Assuming the clinical signs improved and the surgical discussion continued, what is the best treatment for patients with mild dry eye disease? LASIK, laser assisted subepithelial keratectomy (LASEK), epi-LASIK, small incision lenticule extraction (SMILE), and photorefractive keratectomy (PRK) may be considered for laser vision correction.

Some practitioners consider PRK to be the best choice relative to dry eye because PRK does not cut the nerves. However, Schallhorn et al performed a retrospective case series of 13, 319 patients who underwent LASIK or PRK. Dry eye symptoms at 3 months after surgery were more likely after PRK and in those with preoperative dry eye.8 Older age, female sex, and larger optical zones are associated with dry eye.9 SMILE has less impact on corneal nerves and induces less dry eye10,11 but cannot be enhanced.

Bottom line: Look for dry eye before KRS to ensure the patient is a good candidate.


1. Levitt AE, Galor A, Small L, Feuer W, Felix ER. Pain sensitivity and autonomic nervous system parameters as predictors of dry eye symptoms after LASIK. Ocul Surf. 2021;19:275-281. doi:10.1016/j.jtos.2020.10.004

2. Tzeng N-S, Chang H-A, Chung C-H, et al. Increased risk of psychiatric disorders in allergic diseases: a nationwide, population-based, cohort study. Front Psychiatry. 2018;9:133. doi:10.3389/ fpsyt.2018.00133

3. Yu EY, Leung A, Rao S, Lam DS. Effect of laser in situ keratomileusis on tear stability. Ophthalmology. 2000;107(12):2131-2135. doi:10.1016/s0161-6420(00)00388-2

4. Abelson MB, Ingerman A AI. The dye-namics of dry-eye diagnosis. Review of Ophthalmology. November 15, 2005. Accessed March 24, 2021. https://www.reviewofophthalmology. com/article/the-dye-namics-of-dry-eye-diagnosis#:~:text=The%20use%20of%20 diagnostic%20dyes,changes%20at%20the%20 cellular%20level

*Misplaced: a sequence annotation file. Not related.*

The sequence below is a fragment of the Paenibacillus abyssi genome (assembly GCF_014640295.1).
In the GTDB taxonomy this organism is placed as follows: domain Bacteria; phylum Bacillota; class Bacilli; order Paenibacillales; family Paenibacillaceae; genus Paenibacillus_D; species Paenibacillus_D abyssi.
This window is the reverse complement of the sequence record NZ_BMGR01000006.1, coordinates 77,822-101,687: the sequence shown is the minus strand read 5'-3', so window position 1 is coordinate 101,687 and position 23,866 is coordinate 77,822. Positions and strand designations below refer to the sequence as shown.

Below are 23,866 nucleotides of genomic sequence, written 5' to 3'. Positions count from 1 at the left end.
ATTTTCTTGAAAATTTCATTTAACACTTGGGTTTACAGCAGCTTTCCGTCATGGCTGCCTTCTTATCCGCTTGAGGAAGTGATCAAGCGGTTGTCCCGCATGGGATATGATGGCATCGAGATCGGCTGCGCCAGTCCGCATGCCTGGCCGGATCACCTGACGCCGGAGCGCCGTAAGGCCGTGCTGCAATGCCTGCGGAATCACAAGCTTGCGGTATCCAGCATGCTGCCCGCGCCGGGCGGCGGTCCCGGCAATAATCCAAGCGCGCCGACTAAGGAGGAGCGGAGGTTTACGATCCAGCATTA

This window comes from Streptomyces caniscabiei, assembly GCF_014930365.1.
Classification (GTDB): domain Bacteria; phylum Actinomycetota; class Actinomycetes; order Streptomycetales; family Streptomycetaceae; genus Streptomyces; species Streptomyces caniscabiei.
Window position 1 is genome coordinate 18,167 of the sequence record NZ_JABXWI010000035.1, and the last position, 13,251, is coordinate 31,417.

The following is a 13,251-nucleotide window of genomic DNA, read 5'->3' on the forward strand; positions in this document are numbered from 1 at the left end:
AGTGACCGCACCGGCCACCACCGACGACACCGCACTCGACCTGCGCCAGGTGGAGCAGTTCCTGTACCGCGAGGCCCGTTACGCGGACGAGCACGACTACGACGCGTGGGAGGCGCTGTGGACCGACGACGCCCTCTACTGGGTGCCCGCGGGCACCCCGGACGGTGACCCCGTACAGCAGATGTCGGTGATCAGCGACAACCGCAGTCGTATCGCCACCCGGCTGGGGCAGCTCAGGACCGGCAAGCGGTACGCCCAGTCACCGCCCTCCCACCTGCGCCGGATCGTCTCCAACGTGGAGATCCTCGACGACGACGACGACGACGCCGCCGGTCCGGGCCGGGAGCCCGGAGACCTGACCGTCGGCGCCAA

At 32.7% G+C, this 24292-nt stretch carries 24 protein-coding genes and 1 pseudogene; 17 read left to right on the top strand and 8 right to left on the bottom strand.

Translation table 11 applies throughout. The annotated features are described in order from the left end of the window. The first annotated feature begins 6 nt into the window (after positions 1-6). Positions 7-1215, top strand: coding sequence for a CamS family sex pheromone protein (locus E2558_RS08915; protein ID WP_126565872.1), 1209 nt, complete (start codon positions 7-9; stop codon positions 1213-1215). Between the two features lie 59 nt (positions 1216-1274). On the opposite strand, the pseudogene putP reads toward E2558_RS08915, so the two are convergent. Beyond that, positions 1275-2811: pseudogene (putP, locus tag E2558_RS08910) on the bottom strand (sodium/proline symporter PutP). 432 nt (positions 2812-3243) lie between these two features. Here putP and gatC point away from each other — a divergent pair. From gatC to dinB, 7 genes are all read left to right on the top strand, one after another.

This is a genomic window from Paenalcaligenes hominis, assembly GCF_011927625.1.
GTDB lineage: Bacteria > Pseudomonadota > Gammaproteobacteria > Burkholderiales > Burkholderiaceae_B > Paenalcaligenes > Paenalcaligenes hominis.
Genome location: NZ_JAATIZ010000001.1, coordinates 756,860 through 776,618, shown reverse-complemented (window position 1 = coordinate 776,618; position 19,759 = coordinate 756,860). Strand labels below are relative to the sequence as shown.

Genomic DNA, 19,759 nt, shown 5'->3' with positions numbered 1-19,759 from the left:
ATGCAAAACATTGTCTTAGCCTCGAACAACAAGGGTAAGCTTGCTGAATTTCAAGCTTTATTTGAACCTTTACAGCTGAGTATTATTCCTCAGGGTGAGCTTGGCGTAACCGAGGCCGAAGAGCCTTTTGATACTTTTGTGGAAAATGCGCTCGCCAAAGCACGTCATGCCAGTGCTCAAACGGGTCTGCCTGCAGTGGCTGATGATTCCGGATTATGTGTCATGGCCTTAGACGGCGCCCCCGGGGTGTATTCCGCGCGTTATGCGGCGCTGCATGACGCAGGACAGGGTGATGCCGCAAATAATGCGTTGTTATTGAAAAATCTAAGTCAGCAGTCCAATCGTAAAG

5. Dry eye: PRK or LASIK? Ophthalmology Times®. September 12, 2012. Accessed March 24, 2021. https://www.ophthalmologytimes.com/ view/dry-eye-prk-or-lasik

6. Lee HK, Lee KS, Kim HC, Lee SH, Kim EK. Nerve growth factor concentration and implications in photorefractive keratectomy vs laser in situ keratomileusis. Am J Ophthalmol. 2005;139(6):965-971. doi:10.1016/j. ajo.2004.12.051

7. Jones L, Downie LE, Korb D, et al. TFOS DEWS II management and therapy report. Ocul Surf. 2017;15(3):575-628. doi:10.1016/j. jtos.2017.05.006

8. Schallhorn JM, Pelouskova M, Oldenburg C, Teenan D, Hannan SJ, Schallhorn SC. Effect of gender and procedure on patient-reported dry eye symptoms after laser vision correction. J Refract Surg. 2019;35(3):161-168. doi:10.3928/108159 7X-20190107-01

9. Shehadeh-Mashor R, Mimouni M, Shapira Y, Sela T, Munzer G, Kaiserman I. Risk Factors for Dry Eye After Refractive Surgery. Cornea. 2019;38(12):1495-1499. doi:10.1097/ ICO.0000000000002152

10. Toda I. Dry eye after LASIK. Invest Ophthalmol Vis Sci. 2018;59(14):DES109-DES115. doi:10.1167/iovs.17-23538

11. Kobashi H, Kamiya K, Shimizu K. Dry eye after small incision lenticule extraction and femtosecond laser-assisted LASIK: meta-analysis. Cornea. 2017;36(1):85-91. doi:10.1097/ ICO.000000000000099